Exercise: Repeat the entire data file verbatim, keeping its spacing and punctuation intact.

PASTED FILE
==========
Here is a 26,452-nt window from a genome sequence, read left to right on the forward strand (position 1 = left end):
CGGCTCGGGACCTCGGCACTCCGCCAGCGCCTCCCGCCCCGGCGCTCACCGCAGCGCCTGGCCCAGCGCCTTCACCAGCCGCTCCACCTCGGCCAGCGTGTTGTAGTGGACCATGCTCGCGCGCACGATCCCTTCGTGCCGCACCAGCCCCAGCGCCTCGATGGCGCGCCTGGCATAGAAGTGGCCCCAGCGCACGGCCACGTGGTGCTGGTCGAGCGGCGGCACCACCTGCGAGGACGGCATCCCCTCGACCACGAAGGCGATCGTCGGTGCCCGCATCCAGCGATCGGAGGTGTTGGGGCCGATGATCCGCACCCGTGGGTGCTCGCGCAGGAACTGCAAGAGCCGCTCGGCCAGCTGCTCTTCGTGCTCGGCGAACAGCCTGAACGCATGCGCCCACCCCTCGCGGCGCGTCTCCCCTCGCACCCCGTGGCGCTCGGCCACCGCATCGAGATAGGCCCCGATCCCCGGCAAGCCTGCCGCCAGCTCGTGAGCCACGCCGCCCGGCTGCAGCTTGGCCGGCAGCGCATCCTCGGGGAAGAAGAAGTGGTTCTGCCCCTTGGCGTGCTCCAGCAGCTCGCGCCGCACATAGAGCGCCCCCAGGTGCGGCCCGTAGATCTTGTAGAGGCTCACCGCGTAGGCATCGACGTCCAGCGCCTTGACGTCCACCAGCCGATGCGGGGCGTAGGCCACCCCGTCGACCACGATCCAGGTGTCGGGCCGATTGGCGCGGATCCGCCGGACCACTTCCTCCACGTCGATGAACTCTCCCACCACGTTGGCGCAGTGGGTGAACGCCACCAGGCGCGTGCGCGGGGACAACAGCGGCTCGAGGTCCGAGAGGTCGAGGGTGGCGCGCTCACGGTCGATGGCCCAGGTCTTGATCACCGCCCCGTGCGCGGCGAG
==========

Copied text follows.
Here is a 26,452-nt window from a genome sequence, read left to right on the forward strand (position 1 = left end):
CGGCTCGGGACCTCGGCACTCCGCCAGCGCCTCCCGCCCCGGCGCTCACCGCAGCGCCTGGCCCAGCGCCTTCACCAGCCGCTCCACCTCGGCCAGCGTGTTGTAGTGGACCATGCTCGCGCGCACGATCCCTTCGTGCCGCACCAGCCCCAGCGCCTCGATGGCGCGCCTGGCATAGAAGTGGCCCCAGCGCACGGCCACGTGGTGCTGGTCGAGCGGCGGCACCACCTGCGAGGACGGCATCCCCTCGACCACGAAGGCGATCGTCGGTGCCCGCATCCAGCGATCGGAGGTGTTGGGGCCGATGATCCGCACCCGTGGGTGCTCGCGCAGGAACTGCAAGAGCCGCTCGGCCAGCTGCTCTTCGTGCTCGGCGAACAGCCTGAACGCATGCGCCCACCCCTCGCGGCGCGTCTCCCCTCGCACCCCGTGGCGCTCGGCCACCGCATCGAGATAGGCCCCGATCCCCGGCAAGCCTGCCGCCAGCTCGTGAGCCACGCCGCCCGGCTGCAGCTTGGCCGGCAGCGCATCCTCGGGGAAGAAGAAGTGGTTCTGCCCCTTGGCGTGCTCCAGCAGCTCGCGCCGCACATAGAGCGCCCCCAGGTGCGGCCCGTAGATCTTGTAGAGGCTCACCGCGTAGGCATCGACGTCCAGCGCCTTGACGTCCACCAGCCGATGCGGGGCGTAGGCCACCCCGTCGACCACGATCCAGGTGTCGGGCCGATTGGCGCGGATCCGCCGGACCACTTCCTCCACGTCGATGAACTCTCCCACCACGTTGGCGCAGTGGGTGAACGCCACCAGGCGCGTGCGCGGGGACAACAGCGGCTCGAGGTCCGAGAGGTCGAGGGTGGCGCGCTCACGGTCGATGGCCCAGGTCTTGATCACCGCCCCGTGCGCGGCGAG